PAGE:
Cheltenham is increasingly synonymous with excellent cancer care. Some of the best clinicians in the country are based here on our doorstep, and so I take a particular interest in the fight against this cruel disease.
I have been hugely encouraged by this week’s announcement from the Institute of Cancer Research and the Royal Marsden NHS Foundation Trust, about the rapid development of cutting-edge technologies to treat cancer.
In its new report, the Institute said it was “confident that doubling the survival of people with advanced cancer within a decade is a realistic goal”.
Their five-year research strategy aims to unravel cancer’s ecosystem, diagnose cancer better and earlier and target cancer’s weaknesses more precisely. They believe that in time cancers can be forced to go “extinct” within a patient by eradicating the specific proteins from the cells that cancer is preying on.
And they are confident that through the use of Artificial Intelligence, clinicians will be able design personalised treatments to combine or adjust drugs and treatment on an individual basis.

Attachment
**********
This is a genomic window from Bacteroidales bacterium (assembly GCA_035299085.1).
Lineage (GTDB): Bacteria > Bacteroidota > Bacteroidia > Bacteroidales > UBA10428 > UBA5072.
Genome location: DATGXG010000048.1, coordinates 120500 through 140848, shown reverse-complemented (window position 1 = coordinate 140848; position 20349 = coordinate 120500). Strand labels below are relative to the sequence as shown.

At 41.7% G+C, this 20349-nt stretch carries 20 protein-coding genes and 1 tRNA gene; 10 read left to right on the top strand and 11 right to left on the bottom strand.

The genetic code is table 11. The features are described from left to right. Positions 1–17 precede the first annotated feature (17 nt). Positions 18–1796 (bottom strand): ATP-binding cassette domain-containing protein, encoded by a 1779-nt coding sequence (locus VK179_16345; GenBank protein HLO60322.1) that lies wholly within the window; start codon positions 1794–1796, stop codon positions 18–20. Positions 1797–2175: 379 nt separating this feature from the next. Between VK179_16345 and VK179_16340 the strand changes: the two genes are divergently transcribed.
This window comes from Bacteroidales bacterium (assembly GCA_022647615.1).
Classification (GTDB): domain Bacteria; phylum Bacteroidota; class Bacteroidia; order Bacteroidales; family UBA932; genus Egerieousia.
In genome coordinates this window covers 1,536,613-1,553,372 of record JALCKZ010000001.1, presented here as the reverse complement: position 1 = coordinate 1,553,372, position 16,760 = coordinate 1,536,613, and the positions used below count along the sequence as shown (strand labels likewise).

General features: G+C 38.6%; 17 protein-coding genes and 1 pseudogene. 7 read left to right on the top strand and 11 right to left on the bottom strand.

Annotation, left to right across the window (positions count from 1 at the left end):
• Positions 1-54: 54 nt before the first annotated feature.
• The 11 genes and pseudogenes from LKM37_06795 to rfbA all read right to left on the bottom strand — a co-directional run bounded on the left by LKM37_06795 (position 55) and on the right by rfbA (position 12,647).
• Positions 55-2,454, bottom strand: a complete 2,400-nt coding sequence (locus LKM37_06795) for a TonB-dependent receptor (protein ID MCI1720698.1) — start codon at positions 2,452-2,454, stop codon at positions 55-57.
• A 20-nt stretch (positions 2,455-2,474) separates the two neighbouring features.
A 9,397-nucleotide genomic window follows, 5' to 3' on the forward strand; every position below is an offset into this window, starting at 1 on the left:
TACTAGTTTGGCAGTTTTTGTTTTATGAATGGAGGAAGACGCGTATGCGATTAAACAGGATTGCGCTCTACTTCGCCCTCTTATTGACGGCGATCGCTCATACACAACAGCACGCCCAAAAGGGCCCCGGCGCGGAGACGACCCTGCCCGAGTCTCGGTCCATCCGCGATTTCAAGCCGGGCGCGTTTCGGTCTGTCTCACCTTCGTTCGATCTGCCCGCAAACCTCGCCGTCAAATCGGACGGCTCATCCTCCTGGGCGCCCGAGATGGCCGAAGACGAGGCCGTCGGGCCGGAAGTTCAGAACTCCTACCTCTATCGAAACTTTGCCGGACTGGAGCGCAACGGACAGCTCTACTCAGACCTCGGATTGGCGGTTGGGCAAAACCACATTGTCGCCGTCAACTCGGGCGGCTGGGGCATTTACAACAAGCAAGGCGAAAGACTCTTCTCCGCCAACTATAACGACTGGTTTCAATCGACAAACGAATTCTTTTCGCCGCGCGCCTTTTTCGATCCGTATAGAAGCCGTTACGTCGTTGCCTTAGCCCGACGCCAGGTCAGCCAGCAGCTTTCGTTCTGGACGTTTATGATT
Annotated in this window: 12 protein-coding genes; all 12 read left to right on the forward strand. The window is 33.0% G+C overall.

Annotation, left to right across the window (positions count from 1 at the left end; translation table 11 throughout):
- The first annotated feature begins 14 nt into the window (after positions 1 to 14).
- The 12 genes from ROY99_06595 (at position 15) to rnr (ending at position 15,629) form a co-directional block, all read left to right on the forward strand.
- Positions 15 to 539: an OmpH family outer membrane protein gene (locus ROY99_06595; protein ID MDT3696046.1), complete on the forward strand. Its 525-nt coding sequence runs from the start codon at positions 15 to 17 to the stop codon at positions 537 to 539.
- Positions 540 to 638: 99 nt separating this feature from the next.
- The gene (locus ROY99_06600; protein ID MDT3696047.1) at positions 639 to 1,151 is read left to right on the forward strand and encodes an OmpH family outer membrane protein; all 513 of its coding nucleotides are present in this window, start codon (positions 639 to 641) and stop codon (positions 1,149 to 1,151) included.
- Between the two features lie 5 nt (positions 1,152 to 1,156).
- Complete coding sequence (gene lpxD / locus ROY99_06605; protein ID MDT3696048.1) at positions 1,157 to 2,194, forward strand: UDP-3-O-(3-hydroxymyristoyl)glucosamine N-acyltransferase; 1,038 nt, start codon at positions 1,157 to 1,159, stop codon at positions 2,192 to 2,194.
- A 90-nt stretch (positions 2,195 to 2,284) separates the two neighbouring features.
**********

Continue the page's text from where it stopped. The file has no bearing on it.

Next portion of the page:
Immunotherapy has already begun to revolutionise treatment for some cancer patients. Although it doesn’t work for all patients or all cancer types, there is scope to predict with greater accuracy whether it will make that crucial difference.
It’s essential that we are restless for improvement. That’s why I am so passionate about developing Cheltenham General Hospital further as a centre of excellence for cancer treatment. There is huge potential in this area, and I will do whatever I can to petition for the funding required to accelerate the vision.
Cancer is the leading cause of death in Gloucestershire. I am in regular contact with our wonderful oncology team and will continue to offer them my full support. With the multi-million pound wing near the Lido nearing completion, let us redouble our efforts to harness technology so that fewer Cheltenham families experience the tragedy of cancer.